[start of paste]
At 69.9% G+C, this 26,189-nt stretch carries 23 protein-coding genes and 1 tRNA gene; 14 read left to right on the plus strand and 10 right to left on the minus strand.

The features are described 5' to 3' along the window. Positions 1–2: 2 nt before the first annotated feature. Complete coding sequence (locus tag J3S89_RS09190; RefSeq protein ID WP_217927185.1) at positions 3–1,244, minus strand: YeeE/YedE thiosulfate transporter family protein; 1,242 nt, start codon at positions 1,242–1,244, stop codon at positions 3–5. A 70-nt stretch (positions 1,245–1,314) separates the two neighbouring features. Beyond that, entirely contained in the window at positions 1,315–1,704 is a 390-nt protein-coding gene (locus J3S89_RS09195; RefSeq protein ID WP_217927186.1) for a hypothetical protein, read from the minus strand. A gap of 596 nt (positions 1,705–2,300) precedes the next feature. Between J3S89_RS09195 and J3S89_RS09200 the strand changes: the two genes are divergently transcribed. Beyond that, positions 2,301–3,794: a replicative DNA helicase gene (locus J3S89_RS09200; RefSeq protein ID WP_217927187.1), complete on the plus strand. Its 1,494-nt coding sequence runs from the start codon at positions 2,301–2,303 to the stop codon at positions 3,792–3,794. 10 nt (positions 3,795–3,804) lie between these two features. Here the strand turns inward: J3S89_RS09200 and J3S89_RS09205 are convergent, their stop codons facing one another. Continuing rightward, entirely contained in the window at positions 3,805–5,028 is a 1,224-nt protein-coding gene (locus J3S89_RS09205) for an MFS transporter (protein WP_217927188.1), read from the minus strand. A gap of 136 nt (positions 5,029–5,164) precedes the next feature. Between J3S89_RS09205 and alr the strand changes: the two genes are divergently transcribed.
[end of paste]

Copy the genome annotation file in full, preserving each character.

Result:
At 69.9% G+C, this 26,189-nt stretch carries 23 protein-coding genes and 1 tRNA gene; 14 read left to right on the plus strand and 10 right to left on the minus strand.

The features are described 5' to 3' along the window. Positions 1–2: 2 nt before the first annotated feature. Complete coding sequence (locus tag J3S89_RS09190; RefSeq protein ID WP_217927185.1) at positions 3–1,244, minus strand: YeeE/YedE thiosulfate transporter family protein; 1,242 nt, start codon at positions 1,242–1,244, stop codon at positions 3–5. A 70-nt stretch (positions 1,245–1,314) separates the two neighbouring features. Beyond that, entirely contained in the window at positions 1,315–1,704 is a 390-nt protein-coding gene (locus J3S89_RS09195; RefSeq protein ID WP_217927186.1) for a hypothetical protein, read from the minus strand. A gap of 596 nt (positions 1,705–2,300) precedes the next feature. Between J3S89_RS09195 and J3S89_RS09200 the strand changes: the two genes are divergently transcribed. Beyond that, positions 2,301–3,794: a replicative DNA helicase gene (locus J3S89_RS09200; RefSeq protein ID WP_217927187.1), complete on the plus strand. Its 1,494-nt coding sequence runs from the start codon at positions 2,301–2,303 to the stop codon at positions 3,792–3,794. 10 nt (positions 3,795–3,804) lie between these two features. Here the strand turns inward: J3S89_RS09200 and J3S89_RS09205 are convergent, their stop codons facing one another. Continuing rightward, entirely contained in the window at positions 3,805–5,028 is a 1,224-nt protein-coding gene (locus J3S89_RS09205) for an MFS transporter (protein WP_217927188.1), read from the minus strand. A gap of 136 nt (positions 5,029–5,164) precedes the next feature. Between J3S89_RS09205 and alr the strand changes: the two genes are divergently transcribed.